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W.E. (2011)

Andrea Riseborough , James D'Arcy , Madonna  |  R |  DVD
3.8 out of 5 stars  See all reviews (195 customer reviews)

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W.E. + Wallis & Edward + Woman He Loved, The
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Product Details

  • Actors: Andrea Riseborough, James D'Arcy
  • Directors: Madonna
  • Format: Multiple Formats, Color, NTSC, Widescreen
  • Language: English
  • Subtitles: English, Spanish
  • Region: Region 1 (U.S. and Canada only. Read more about DVD formats.)
  • Aspect Ratio: 2.35:1
  • Number of discs: 1
  • Rated: R (Restricted)
  • Studio: The Weinstein Company
  • DVD Release Date: May 1, 2012
  • Run Time: 119 minutes
  • Average Customer Review: 3.8 out of 5 stars  See all reviews (195 customer reviews)
  • ASIN: B0059XTV4Y
  • Amazon Best Sellers Rank: #16,583 in Movies & TV (See Top 100 in Movies & TV)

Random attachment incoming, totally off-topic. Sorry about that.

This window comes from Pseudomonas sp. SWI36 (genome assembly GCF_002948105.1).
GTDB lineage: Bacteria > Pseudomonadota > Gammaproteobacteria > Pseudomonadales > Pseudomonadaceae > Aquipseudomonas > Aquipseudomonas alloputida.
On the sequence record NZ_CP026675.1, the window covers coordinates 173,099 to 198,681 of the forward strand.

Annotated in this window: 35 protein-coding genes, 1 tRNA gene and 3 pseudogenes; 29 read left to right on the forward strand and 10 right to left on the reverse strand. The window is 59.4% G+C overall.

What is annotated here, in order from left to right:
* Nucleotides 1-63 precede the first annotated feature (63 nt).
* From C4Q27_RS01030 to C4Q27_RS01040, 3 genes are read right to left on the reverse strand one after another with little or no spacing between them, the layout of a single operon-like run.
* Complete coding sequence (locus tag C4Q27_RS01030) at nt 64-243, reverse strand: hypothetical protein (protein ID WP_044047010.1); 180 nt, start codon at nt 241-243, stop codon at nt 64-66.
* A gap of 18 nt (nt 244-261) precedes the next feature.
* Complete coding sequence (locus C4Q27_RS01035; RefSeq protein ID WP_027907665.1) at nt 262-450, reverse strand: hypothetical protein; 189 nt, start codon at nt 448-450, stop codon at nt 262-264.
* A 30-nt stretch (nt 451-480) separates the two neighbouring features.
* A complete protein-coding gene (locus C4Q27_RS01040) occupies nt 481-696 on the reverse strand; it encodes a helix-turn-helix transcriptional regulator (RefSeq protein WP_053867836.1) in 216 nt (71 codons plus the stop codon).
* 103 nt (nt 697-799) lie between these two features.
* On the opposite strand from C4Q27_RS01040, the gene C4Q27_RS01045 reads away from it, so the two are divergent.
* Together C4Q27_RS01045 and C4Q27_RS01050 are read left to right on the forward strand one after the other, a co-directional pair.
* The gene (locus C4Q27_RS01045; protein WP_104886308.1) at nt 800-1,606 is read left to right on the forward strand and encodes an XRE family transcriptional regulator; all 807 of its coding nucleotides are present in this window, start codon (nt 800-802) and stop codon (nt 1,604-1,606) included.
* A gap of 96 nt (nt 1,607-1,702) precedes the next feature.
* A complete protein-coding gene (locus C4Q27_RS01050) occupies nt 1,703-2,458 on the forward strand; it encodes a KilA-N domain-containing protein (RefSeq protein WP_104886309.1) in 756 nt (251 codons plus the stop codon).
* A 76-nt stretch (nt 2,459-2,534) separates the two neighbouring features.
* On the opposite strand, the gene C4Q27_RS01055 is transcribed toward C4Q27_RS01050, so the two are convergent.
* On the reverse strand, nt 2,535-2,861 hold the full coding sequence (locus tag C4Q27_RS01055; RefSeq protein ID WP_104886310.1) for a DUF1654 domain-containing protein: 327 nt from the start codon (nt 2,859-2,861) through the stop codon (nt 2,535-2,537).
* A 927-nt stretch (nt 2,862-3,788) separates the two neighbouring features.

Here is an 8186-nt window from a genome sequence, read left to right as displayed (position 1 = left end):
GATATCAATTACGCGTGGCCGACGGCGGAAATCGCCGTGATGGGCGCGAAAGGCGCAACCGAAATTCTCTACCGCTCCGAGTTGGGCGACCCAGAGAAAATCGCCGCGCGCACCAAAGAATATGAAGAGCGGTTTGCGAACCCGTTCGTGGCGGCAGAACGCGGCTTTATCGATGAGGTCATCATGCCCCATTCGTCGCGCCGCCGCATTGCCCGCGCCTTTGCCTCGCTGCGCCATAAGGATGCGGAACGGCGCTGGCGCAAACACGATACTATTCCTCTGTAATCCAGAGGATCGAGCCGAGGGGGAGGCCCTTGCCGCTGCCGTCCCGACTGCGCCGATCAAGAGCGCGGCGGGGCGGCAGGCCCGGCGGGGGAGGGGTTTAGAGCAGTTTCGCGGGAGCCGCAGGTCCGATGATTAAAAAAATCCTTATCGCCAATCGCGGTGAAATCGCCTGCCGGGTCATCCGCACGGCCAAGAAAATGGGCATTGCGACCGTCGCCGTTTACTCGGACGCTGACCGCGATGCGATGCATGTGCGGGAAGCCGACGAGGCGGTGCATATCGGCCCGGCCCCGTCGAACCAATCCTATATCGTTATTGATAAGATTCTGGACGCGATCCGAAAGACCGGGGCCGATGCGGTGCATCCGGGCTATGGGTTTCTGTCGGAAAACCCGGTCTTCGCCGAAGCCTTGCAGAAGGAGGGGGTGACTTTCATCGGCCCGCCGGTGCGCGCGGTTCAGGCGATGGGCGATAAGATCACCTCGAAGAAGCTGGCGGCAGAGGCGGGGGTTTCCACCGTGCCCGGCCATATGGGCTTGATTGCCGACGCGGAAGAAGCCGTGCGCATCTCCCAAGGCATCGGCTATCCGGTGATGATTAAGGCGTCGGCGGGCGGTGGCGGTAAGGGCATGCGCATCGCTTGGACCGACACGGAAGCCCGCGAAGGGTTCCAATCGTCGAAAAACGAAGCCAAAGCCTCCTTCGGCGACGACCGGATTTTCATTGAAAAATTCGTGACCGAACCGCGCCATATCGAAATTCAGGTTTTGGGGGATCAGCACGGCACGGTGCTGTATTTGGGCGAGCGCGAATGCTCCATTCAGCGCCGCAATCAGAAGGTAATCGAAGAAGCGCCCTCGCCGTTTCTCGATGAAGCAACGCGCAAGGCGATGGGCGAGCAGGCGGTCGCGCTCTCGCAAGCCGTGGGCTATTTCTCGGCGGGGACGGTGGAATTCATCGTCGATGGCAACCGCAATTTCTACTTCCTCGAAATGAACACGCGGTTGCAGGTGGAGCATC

• Learn more about "W.E." on IMDb

Special Features

None.

Editorial Reviews

Amazon.com

It was a love story that amazed and scandalized the world: because royal protocol barred him marrying a divorced commoner (and an American, to boot), Edward VIII abdicated the British throne in 1936 in order to be with "the woman I love." That story is brought to the screen in W./E., along with a parallel 1990s tale of a woman (Abbie Cornish, Bright Star) fascinated by the saga as she moons about the halls of Sotheby's in anticipation of an auction of the royals' stuff. This is the project dreamed up by Madonna for her narrative-feature directing debut, and you can presume that Madonna identifies with the lives of the royals, living their dramas out in a fishbowl for all the world to see. The 1930s scenes are full of period fluff and a certain amount of satisfying royal intrigue (crisscrossing at points with The King's Speech). Perhaps the film makes too many excuses for the future king (the real Edward VIII was something of a nitwit, and at that delicate moment in history it was probably a good thing he departed the scene), ably played here by James D'Arcy. But at least his American lady, Wallis Simpson, is embodied in lively fashion by Andrea Riseborough (from Brighton Rock), who is fully convincing as a subject of fascination. The draggy modern scenes don't fare as well, although it is curious that Madonna seeks to make an out-and-out art movie instead of a crowd-pleasing slice of entertainment. Apparently she saves that impulse for her music. --Robert Horton

Product Description